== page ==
Three notebook cases, First Take: Bags of potential

Sensible commuters and business travellers will want to protect their mobile technology in a good-quality travel bag. Here are three contenders.

Any notebook carry bag that makes it into my permanent collection needs to cope with my 'mobile wordworker' necessities: notebook (currently a Lenovo ThinkPad T440), tablet (one of several Android or iPad choices), mobile phone, Kindle or paper book for downtime, and various other paraphernalia such as paper and pens. I also like at least one of the collection to accommodate enough flotsam to serve as an overnight bag.

The hunt has recently thrown up two options I'd class as 'good' and one that's close to 'outstanding'.


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Image: Belkin
Belkin Suit Line Collection Carry Case
Laptop size up to 15.6-inch
£19.99

The Belkin Suit Line Collection Carry Case isn't big enough to be an overnight case, and it's not great on separate pockets for protecting individual bits and pieces. In fact, there's just one internal pocket, which is stretched if I put notebook, tablet and Kindle in it, because the T440 is fairly chunky and I feel the need to protect it separately with a sleeve.

The single side pocket is deep enough to take an A4 pad and some pens, but it's difficult to fit my bulky notebook charger in the bag. Other chargers (USB, iPad and so on) I resort to keeping in a small zipped case. Pens go in another case.

It all fits, but the lack of separate inner pockets is annoying, and a second side pocket would be useful, as would a smaller pocket for keys, tickets and the like.

Still, there are things to like: the material is tough with some PU leather finishing, which should look acceptable in many offices and formal situations. The two zips are well made and feel as though there's plenty of life in them. The adjustable shoulder strap has a nice long padded section.

All in all, and considering the price, the Belkin Suit Line Collection Carry Case has a lot of plus points.


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Image: Crosscase
Crosscase Ultra V2 laptop backpack
Laptop size 11-inch to 15.6-inch
£49.99

Crosscase has revamped its Ultra backpack into this new V2 variant, and the result is a very comfortable unit, with thick padding down the back and along the shoulder straps. The waist strap is a little thin, but it's nice to see one -- these are important both for securing the pack and for weight distribution.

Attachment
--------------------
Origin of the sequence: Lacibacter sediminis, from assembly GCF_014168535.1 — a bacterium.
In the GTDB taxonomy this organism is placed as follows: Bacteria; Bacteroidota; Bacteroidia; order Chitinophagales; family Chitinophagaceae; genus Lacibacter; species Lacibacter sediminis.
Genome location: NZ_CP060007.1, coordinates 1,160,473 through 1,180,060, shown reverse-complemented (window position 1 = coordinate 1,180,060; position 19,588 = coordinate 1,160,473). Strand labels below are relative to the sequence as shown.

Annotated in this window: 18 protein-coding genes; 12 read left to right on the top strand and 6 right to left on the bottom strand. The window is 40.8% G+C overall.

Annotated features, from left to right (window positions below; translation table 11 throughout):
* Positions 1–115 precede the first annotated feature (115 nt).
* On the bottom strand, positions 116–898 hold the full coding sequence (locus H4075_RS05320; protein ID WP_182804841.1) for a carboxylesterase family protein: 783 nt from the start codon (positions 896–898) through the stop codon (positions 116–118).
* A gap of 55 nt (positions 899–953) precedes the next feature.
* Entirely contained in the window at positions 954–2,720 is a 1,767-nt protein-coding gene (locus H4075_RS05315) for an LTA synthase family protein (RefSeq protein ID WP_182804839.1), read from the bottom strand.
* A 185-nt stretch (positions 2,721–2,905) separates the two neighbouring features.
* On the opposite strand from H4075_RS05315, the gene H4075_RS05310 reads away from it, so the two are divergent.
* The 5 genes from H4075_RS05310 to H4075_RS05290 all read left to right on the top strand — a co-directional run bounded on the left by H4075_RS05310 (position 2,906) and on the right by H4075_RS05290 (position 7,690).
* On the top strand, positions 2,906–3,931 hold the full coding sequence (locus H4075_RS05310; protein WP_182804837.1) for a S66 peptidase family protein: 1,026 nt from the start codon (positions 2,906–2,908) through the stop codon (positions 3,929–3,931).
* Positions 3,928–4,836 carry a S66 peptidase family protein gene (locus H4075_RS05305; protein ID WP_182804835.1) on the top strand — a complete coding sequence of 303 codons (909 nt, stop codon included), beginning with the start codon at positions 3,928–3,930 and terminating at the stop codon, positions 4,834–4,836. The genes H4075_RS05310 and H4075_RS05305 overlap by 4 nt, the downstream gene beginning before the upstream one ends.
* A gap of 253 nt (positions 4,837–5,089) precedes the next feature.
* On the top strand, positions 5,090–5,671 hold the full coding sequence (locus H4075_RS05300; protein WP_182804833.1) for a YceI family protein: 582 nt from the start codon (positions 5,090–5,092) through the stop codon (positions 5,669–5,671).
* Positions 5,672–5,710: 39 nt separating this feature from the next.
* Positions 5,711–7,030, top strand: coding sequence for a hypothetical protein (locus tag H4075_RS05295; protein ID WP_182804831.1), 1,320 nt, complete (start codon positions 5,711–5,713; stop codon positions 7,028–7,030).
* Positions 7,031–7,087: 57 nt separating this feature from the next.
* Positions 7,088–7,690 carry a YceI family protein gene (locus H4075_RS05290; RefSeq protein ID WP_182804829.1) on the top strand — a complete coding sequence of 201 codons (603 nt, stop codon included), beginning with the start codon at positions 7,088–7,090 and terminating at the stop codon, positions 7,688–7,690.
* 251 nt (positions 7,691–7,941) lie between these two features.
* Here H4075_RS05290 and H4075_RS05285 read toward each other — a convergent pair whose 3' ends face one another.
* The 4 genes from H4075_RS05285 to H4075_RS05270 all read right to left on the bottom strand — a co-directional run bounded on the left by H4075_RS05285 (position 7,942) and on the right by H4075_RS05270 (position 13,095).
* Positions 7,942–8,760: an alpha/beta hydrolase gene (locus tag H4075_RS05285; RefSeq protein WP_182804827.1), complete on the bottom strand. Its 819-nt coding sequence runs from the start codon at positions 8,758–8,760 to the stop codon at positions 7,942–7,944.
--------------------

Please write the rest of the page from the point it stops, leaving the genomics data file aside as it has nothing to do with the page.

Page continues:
There are pockets galore on this backpack. Deep, elasticated left and right side pockets could accommodate an umbrella or water bottle. The small front pocket is disappointing: its zip goes all around, so that its flap falls open and anything you stow in it could easily fall out.

The zip pocket at the top of the case, behind the main pocket, is much better. This is large enough to accommodate keys, train tickets and an iPod. If you'd rather keep these more secure inside the main zip then two pockets on the inside of the flap, one shallow, one deep, are available.

The main pocket is home to a host of sub-pockets and pouches. The larger back one is where your notebook lives, and in front of this is a shallower pocket I used to stow my tablet and Kindle at the same time. Both of these are quite well padded, with a Velcro strap to secure them.

In front of these two pockets are two unpadded pouches, one open and one with a strap to help secure its contents, plus some pen loops. My notebook charger dropped neatly into the space in front of these pockets, as did other bits I carry around during the day. There's even a rain cover hiding inside a zipped pocket on the bottom of the bag.

The Ultra V2 is a capacious bag with good padding and mostly well thought-out pockets. My only grumble is that the main part is a bit small for doubling up as a weekend bag, and I'd be reluctant to carry this and another bag.


Image: Crosscase
Crosscase Eighty 6 laptop backpack, messenger
and tote bag

Laptop size up to 17.3-inch
£49.99

Crosscase has thought about almost everything with this bag. It has carry handles on the long and short edges, plus a shoulder strap and backpack straps that tuck away when not in use. There's no tuck-away waist strap, though.

Plenty of padding makes this a comfortable bag to wear backpack-style, even when it's full to bursting; a gap between the padding and back of the bag also means you can drop it onto a wheeled case handle for easy toting around stations and airports.

The front pocket will take A4 papers and contains pen holders and a single padded pocket. There's a small zipped pocket at the back edge for keys, tickets and so on. The main pocket has copious inner storage. Two mesh pockets and a full-width pocket are zipped. There's a padded pocket perfectly sized for an iPad, two smaller pockets and a few pen loops. When full of bits and pieces, this space sill just about leaves room for an expanding pocket file and a packed lunch.

The separate notebook pocket has no inner pockets and is well padded.

The only thing that stops the Crosscase Eighty 6 from being my perfect notebook bag is the absence of a second inner pocket that could open up suitacase-style to accommodate overnight clothes. I do appreciate that this can add bulk to an everyday bag, but a zipped expanding section might do the trick while keeping the overall footprint down most of the time.

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